From the love of reading to the love of writing
Although my mom could not read properly, my dad read a lot of books. He was a crossword puzzle and word search person and eagerly solved everything in the daily and weekend papers when I was a kid. Most of the books in our home library he won by sending his answers to the newspapers. Inside each one was a sticker saying he had won this book as a first, second or third prize. So you see, for me, books were rewards since before I was able to read.
In my family, we never had kids’ books. We mostly had Encyclopedias and adult novels, so when I wanted to read books for joy, I had to take my bike and ride over 25 minutes to the only library we had in town. Once a week, I made this trip with my best friend and neighbor. We could only borrow 3 books, so sometimes we would sit inside the library for an hour just to be able to read one more book.
I think that for my parents, watching me read was a rare joy. I was a sick girl, I did not have friends in class, I was a tomboy and loved the street games and, if that was not enough, I was a very bad student at school. At least I read books.
When I was a teen, our school librarian loved me dearly. I used to go into the library and offer to help her only to be close to the books, touch them and read the summaries on their back covers. Every book took me to the land of imagination and I was living proof that “books take you to unknown places”. I read so fast I would take a book home every day and return it the next day. If the book was very good, I would force myself to stop reading it to enjoy it longer. I remember the battle inside me, one voice saying “Let’s leave some to enjoy tomorrow” and another voice saying “There are a million more books waiting for me to read them”.
About that time, I realized there was no conscious reason for me to choose a particular book. I used to browse the shelves and some books would call me to take them. They did not have a particular size, special cover or beautiful photo. Sometimes, they did not even have a description on the back. I just had a gut feeling I needed to read that book. I read for hours, taking myself to places where my health, my relationships or my schoolwork did not matter. Books were my sanctuary.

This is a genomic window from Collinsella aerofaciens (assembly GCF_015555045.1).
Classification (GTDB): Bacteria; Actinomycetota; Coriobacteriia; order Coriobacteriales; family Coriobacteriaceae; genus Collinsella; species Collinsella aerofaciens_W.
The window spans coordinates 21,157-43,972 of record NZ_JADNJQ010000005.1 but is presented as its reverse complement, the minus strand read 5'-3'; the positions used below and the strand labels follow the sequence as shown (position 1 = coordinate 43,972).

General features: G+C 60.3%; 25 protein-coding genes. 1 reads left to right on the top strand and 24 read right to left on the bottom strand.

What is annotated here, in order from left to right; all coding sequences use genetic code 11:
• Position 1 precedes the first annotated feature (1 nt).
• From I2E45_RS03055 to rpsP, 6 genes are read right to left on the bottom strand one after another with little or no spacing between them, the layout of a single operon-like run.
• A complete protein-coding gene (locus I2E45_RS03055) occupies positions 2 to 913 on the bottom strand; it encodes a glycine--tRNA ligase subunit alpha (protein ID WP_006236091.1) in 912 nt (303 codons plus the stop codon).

At the age of 14, I started writing. I could see new stories like movies in my head and just put them on paper. I would wait for the school day to end just to come back home and put my visions in my notebook, so they would not disappear in the overwhelm of life.
For over 10 years, I had one and only fan – my younger sister – who still keeps my notebooks with my first naïve stories written by hand. She believes that one day, people will recognize what a treasure she has. Every day, she would come and ask me “Are you finished writing?” and would admire every word in my stories. Almost like a man standing outside a delivery room waiting for the doctor to come out and say his baby is healthy, I would wait for my sister’s verdict and she would come out with an excited look on her face and say it was awesome and she could not wait for the next one.
As a teenager, I made some attempts to send manuscripts to publishers. Some never replied and others said, “Great material. If you were famous, we’d publish it with no problems at all”, but because I did not know how to become famous and all I wanted was a publisher who would take care of publishing my books and allow me to do what I love doing, I gave up trying and just wrote for myself.
For years, just like the feeling I had while looking at books and thinking they wanted me to take them home, I felt that in my head, the stories asked me to write them. At first, it was easy, because I wrote short stories. Each story would take me some time to direct it in my mind and then I could sit for one or two hours and finish writing it. But later, all my characters developed so much that two hours were not enough and I needed more time to write my stories.
For over 20 years, I wrote my stories by hand, although I had a computer for over 10 of these years. I loved the flow of my sharpened pencils on the paper and whenever I wrote, I felt wonderful. It was almost like giving birth to a whole bunch of people and conveying their messages to the world. If for many years, I wrote for the love of reading, this gradually changed to the love of writing.
These days, as I celebrate 30 years of writing, I still go to the library to touch the books and hear them asking me to take them home and read them. Since our library allows me to borrow 20 books each time (for each family member!), I now feel as if dozens of books ask me to borrow them. One voice in me says “I should leave some books for next week” and the other voice says “I will never have time to read them all, so I’d better hurry”.
Every day, when I write my stories and posts, I direct 7 movies at a time in my mind. I write millions of notes with ideas for my stories and hope they will not disappear. Inside me, one voice says “I also have to live, work and be with my family”, but many other voices beg me “Write me Ronit, I’m locked here inside your mind. Please set me free and send me out to the world”.
Only time will tell how well I choose.